Groups support the intent of the Safe Drug Compounding Act of 2007
April 9, 2007
The United States Senate
Committee on Health, Education, Labor and Pensions
428 Senate Dirksen Office Building
Washington, DC 20510
Dear Members of the Committee:
The undersigned organizations write in support of the intent of the Safe Drug Compounding Act of 2007. The Act seeks to establish protections for the public to ensure safe use of compounded drugs. We also strongly urge revisions to the act that we believe will better safeguard the public health.
The practice of pharmacy compounding has grown dramatically in recent years, and as practiced today exposes users to risks from products that have not been tested for safety or efficacy. Moreover, compounding pharmacists are not required to meet the Food and Drug Administration’s Good Manufacturing Practices standards to assure content, potency, purity and stability.
Without oversight, compounding pharmacy companies are engaging in large-scale manufacture and wide-spread marketing of prescription drugs and biologics. This marketing includes misleading and unsubstantiated claims about the safety and efficacy of compounded drugs. The promotion of bio-identical hormones for women at menopause is one such example. Although the FDA does not track problems resulting from this practice, our concern about the danger it poses is supported by numerous media reports of injury and death from compounded drug products.
“Traditional” compounding for individual patients by individual pharmacists has a legitimate, but rare, role in today’s pharmacy practice. But such small-scale practice is a far cry from the industry that has developed in the United States since the 1980’s and which is reputed to consist of 800 to 900 pharmacy compounders with reported sales in excess of $2 billion annually.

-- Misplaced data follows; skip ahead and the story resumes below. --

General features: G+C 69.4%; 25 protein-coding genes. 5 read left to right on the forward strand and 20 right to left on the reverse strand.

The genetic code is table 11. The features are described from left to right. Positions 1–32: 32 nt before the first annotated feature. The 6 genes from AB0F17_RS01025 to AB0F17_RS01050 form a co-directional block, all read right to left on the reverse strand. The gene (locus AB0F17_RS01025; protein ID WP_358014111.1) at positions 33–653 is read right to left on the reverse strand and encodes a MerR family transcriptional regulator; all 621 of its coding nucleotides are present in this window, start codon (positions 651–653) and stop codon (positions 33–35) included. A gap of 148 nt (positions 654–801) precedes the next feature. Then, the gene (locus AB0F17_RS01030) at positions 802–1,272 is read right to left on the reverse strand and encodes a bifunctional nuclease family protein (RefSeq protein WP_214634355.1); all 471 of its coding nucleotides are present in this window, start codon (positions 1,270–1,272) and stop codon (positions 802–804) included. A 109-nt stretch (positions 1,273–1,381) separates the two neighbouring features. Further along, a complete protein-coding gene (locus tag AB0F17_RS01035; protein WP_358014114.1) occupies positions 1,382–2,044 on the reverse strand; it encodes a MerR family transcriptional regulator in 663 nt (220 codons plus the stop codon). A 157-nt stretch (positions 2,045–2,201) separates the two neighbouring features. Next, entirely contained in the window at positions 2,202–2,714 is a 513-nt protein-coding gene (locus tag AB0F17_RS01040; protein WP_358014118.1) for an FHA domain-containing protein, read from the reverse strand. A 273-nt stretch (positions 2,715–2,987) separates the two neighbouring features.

While we support the intent of the Safe Drug Compounding Act of 2007, we strongly urge that the act be amended to reflect the following principles:
- Compounded products should not be subject to an FDA approval process distinct from that which is currently used to approve new drugs. The Act proposes creation of a second drug approval process with a much lower standard than that currently applied to new drug applications. It would allow for sale of new products and entities never before approved in the U.S. based solely on evidence from published medical literature, without the submission of clinical trial data to be reviewed independently by the FDA. This is not an adequate standard for approval, particularly in light of recent studies indicating that the integrity of published medical literature is often compromised by the author’s financial conflicts of interest, by the agenda of manufacturer sponsors and by the routine withholding of safety data. There is evidence as well that the studies that report a finding of efficacy are much more likely to be published in peer review journals than those that do not.
- Disclosure statements for patients should be concise, understandable and accurate. The following is an example of what we would support: This drug has not been tested for safety and effectiveness and is not approved by the FDA for any purpose. This drug was not produced under conditions meeting FDA Good Manufacturing Practice guidelines to assure its contents, potency, purity and stability.
- The disclosure statement for patients should be in the form of a generic medication guide that FDA should require is provided to consumers with each new and refill prescription.
- The Act must establish enforcement provisions, including the authority to levy punitive penalties as appropriate.
If we can provide more information or be helpful in any other way, please contact us. The contact information is provided below.
Center for Medical Consumers
National Consumer League
National Research Center for Women and Families
National Women’s Health Network
Our Bodies Ourselves
Contact: Arthur Levin, Center for Medical Consumers, 212 674 7105 x31 or email@example.com